More than a decade of investment in renewable power generators such as wind farms and solar parks has failed to make the world’s supply of energy any cleaner than it was 20 years ago, according to the global energy watchdog.
Progress on the types of technologies that could save energy and cut the carbon dioxide emissions blamed for global warming is “alarmingly slow”, says the International Energy Agency, in a new report.
“The picture is as clear as it is disturbing,” said IEA executive director, Maria van der Hoeven. “The carbon intensity of the global energy supply has barely changed in 20 years, despite successful efforts in deploying renewable energy.”
Carbon intensity refers to the amount of carbon dioxide – the main greenhouse gas produced by human activities – emitted for each unit of energy supplied.
In its third assessment of global clean energy technology progress, the Paris-based IEA has produced a carbon intensity index for the energy sector that shows the impact of the billions of dollars spent on renewable energy and other changes since 1970 has been minimal.
The oil shocks of the 1970s helped spur the energy supply to become 6 per cent cleaner between 1971 and 1990. But since then, the index has remained basically static, changing by less than 1 per cent.
This has happened despite the raft of low carbon commitments governments have made at big international conferences such as the 1992 Rio earth summit and the 1997 UN climate change talks in Kyoto.
The continued dominance of coal-fired power plants, especially in fast-growing economies such as China and India, is the main reason why there has been such little change, the IEA says, as well as the relatively slow uptake of lower carbon supply technologies.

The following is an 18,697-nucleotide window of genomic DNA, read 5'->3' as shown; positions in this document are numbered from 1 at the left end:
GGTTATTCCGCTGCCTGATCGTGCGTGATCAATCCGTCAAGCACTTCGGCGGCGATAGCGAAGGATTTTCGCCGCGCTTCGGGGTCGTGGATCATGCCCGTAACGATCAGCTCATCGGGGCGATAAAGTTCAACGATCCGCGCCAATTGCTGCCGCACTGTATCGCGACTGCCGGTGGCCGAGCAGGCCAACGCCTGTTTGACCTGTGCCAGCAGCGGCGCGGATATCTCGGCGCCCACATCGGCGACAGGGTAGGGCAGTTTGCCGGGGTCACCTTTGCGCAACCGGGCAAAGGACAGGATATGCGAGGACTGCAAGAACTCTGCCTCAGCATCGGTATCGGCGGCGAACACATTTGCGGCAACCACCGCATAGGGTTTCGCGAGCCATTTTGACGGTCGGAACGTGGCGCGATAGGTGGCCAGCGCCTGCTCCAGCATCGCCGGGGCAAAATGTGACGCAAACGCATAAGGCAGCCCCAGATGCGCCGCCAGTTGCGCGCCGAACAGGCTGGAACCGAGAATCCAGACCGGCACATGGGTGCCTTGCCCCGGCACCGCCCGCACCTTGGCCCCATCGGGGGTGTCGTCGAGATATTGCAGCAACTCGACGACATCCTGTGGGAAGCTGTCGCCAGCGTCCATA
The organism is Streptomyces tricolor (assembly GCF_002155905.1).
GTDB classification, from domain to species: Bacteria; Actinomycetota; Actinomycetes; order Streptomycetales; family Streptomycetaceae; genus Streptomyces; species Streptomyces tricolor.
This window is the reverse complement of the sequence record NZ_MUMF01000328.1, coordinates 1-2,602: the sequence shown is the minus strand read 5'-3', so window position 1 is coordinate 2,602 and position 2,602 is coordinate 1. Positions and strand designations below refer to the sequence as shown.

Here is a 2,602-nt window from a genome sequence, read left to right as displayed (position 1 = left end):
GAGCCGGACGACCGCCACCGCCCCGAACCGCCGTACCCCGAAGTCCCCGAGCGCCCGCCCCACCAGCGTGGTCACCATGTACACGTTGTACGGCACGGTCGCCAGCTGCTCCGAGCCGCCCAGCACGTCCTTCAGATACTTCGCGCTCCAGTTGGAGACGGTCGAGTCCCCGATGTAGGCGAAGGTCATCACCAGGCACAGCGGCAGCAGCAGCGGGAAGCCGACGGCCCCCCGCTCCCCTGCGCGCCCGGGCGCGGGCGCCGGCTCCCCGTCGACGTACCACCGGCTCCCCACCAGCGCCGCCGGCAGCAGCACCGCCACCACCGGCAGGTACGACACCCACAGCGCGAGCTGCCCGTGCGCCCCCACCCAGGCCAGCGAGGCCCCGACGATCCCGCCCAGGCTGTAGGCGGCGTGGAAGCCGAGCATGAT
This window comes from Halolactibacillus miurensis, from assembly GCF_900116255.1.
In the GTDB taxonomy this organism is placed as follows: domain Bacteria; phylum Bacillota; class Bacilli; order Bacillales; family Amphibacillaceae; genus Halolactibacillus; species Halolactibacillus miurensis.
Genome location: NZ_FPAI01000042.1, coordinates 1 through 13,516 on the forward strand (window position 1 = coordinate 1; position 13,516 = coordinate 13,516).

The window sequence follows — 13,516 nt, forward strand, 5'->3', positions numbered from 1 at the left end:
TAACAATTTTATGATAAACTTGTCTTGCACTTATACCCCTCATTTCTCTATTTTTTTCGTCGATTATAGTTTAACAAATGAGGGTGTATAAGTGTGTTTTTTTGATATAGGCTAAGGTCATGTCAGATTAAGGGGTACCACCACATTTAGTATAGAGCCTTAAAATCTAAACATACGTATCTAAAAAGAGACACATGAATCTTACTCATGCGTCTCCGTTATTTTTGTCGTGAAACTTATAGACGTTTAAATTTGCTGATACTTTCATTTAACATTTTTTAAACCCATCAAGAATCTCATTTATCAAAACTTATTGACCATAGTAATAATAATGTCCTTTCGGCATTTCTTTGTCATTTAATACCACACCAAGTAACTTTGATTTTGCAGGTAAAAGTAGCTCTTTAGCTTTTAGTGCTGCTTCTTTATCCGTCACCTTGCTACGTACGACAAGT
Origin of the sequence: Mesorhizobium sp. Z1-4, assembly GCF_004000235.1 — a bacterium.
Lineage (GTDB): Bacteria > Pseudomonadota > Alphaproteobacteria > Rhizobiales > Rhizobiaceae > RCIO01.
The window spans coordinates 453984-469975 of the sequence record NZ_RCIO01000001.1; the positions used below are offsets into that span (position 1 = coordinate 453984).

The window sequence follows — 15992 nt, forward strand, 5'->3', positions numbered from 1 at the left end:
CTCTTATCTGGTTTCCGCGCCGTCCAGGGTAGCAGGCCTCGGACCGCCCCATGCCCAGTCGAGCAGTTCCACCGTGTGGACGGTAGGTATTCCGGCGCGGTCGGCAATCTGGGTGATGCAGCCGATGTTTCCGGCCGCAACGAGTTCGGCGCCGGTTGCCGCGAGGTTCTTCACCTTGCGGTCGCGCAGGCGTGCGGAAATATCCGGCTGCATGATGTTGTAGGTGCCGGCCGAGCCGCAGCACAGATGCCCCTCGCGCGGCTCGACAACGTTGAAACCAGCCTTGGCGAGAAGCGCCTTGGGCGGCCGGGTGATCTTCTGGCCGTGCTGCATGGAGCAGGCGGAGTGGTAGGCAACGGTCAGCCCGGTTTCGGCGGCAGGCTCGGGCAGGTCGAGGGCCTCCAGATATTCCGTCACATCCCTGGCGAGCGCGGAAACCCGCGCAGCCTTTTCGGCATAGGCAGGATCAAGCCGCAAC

“Coal-fired generation, which rose by an estimated 6 per cent from 2010 to 2012, continues to grow faster than non-fossil energy sources on an absolute basis,” according to the IEA report, “Tracking Clean Energy Progress 2013”.
“Around half of coal-fired power plants built in 2011 use inefficient technologies. This tendency is offsetting measures to close older, inefficient plants.”
The shale gas boom in the US has helped push down emissions in that country, as lower gas prices encourage more gas to be burnt than coal. Natural gas plants emit far less carbon dioxide than coal power stations and global natural gas-fired power generation is estimated to have increased by more than 5 per cent from 2010 to 2012.
But this trend is “highly regional”, the IEA says, noting the opposite has happened in Europe where relatively low coal prices led to increased generation from coal at the expense of gas.
The news is not all grim, said Ms van der Hoeven, noting sales of hybrid electric vehicles passed the 1m mark for the first time in 2012, while solar photovoltaic systems continued to be installed at a record pace, and renewable technology prices fell faster than expected.
Solar PV capacity grew about 42 per cent in 2012 compared with 2011 cumulative levels. Wind capacity rose 19 per cent, but policy uncertainty was having a negative impact, especially on US and Indian wind investments.